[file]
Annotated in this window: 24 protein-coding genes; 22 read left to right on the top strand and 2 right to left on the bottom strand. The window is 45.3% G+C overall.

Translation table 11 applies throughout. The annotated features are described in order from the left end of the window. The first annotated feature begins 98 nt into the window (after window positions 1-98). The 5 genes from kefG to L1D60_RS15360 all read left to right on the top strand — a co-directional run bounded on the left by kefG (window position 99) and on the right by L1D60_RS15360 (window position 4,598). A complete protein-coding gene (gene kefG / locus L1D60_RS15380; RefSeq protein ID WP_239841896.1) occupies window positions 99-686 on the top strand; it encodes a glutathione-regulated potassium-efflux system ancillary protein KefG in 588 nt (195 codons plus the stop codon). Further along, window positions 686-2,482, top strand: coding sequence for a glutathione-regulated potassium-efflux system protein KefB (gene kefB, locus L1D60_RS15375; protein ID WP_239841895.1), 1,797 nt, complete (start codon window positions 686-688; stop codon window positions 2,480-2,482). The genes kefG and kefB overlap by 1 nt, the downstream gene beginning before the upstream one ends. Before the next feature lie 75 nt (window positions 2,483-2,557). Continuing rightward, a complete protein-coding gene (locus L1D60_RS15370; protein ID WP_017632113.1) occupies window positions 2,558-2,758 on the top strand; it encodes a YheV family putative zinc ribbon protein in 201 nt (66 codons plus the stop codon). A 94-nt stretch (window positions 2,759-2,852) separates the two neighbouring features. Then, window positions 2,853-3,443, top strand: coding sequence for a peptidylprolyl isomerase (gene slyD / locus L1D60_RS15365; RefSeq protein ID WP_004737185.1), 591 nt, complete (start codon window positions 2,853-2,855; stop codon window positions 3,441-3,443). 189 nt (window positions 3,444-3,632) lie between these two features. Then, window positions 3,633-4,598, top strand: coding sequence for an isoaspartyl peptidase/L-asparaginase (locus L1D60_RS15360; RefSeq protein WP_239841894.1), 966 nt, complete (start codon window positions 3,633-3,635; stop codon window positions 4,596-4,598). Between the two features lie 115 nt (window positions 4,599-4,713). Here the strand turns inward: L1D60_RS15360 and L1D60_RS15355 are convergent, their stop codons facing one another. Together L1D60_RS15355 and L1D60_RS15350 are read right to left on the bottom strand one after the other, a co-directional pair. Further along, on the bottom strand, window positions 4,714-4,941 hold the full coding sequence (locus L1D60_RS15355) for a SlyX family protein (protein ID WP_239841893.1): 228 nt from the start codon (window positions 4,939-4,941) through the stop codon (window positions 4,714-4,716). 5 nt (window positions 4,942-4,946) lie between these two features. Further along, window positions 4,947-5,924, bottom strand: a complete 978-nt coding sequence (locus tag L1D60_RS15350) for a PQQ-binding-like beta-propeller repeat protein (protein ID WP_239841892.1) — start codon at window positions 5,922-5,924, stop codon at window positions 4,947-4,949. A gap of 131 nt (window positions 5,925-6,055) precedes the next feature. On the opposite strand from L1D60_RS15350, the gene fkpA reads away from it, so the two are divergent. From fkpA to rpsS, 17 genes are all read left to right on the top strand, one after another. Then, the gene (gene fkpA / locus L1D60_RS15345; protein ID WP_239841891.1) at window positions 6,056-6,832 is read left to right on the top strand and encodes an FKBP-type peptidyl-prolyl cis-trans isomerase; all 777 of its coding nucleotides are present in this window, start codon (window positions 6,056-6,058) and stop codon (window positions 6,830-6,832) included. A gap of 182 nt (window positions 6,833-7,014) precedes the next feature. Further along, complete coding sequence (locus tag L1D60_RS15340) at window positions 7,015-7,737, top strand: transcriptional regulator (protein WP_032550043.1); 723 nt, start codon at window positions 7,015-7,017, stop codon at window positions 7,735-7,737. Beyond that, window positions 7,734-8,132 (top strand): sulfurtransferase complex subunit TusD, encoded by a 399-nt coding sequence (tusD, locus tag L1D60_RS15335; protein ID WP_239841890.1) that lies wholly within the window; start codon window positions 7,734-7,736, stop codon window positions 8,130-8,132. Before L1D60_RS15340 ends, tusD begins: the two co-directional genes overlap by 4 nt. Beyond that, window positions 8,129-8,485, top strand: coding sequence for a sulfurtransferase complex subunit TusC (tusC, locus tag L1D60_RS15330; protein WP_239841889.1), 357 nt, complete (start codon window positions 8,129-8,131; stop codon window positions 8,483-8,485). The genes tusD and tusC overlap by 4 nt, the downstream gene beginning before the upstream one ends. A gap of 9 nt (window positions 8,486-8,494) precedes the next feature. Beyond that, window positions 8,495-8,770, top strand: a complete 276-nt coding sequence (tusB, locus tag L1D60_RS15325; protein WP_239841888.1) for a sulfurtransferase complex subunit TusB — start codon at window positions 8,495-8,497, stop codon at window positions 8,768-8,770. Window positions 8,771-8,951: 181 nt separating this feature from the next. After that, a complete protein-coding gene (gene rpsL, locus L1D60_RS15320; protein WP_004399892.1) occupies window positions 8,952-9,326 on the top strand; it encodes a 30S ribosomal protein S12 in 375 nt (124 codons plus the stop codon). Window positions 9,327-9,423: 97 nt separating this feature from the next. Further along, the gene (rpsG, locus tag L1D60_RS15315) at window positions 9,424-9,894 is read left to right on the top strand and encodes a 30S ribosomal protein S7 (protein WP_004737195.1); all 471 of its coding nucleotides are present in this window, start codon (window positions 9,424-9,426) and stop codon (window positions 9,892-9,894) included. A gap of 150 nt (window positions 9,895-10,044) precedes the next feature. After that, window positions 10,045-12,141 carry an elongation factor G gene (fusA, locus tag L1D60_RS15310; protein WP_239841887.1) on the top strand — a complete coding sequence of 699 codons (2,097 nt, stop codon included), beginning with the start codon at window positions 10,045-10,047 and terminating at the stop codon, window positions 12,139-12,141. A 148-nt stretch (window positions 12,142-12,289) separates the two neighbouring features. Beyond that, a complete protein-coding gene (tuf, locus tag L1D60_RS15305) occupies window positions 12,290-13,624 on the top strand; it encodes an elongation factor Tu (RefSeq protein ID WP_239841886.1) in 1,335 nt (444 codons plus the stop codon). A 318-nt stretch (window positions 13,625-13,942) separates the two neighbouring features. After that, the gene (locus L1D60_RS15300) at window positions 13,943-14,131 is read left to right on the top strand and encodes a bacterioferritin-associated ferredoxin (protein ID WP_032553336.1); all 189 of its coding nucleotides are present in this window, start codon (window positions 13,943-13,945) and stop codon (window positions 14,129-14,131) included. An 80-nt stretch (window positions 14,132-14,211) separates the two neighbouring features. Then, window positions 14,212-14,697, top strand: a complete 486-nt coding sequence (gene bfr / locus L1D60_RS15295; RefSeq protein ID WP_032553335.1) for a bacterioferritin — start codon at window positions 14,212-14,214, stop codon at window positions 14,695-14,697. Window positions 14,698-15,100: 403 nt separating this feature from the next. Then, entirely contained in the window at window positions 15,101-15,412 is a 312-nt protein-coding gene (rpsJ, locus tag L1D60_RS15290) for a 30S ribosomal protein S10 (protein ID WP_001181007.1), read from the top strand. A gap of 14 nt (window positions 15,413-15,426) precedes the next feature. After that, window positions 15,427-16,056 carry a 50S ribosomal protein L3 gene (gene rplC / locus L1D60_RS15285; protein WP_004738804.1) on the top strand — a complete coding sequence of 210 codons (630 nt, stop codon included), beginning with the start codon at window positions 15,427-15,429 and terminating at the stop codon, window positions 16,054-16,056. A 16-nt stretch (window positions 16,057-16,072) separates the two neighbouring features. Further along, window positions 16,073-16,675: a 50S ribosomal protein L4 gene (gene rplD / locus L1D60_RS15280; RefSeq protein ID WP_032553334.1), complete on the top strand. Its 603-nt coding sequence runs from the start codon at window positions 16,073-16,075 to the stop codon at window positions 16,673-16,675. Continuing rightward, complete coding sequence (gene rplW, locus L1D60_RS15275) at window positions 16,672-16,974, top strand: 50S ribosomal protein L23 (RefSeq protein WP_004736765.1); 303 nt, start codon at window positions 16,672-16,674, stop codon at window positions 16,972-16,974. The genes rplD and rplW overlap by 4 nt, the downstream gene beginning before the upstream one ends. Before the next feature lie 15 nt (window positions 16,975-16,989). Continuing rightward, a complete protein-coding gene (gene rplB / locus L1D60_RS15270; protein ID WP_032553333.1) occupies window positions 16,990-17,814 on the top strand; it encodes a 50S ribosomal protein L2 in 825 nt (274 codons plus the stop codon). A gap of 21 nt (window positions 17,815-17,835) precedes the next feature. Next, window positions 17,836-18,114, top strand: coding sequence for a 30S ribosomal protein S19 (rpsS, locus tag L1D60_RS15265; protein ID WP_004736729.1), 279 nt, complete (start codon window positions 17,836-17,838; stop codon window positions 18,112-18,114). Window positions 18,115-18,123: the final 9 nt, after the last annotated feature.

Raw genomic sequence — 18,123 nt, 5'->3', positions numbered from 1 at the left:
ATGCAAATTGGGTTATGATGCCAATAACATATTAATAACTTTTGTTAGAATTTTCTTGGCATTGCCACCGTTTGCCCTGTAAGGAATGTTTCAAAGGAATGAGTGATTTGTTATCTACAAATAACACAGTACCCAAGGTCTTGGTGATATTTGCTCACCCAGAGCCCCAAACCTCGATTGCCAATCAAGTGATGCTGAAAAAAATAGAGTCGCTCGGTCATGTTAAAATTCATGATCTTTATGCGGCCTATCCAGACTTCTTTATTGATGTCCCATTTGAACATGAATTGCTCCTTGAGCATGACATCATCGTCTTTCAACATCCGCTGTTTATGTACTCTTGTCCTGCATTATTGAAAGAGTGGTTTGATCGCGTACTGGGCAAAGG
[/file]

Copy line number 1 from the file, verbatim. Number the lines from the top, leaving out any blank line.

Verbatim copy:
Annotated in this window: 24 protein-coding genes; 22 read left to right on the top strand and 2 right to left on the bottom strand. The window is 45.3% G+C overall.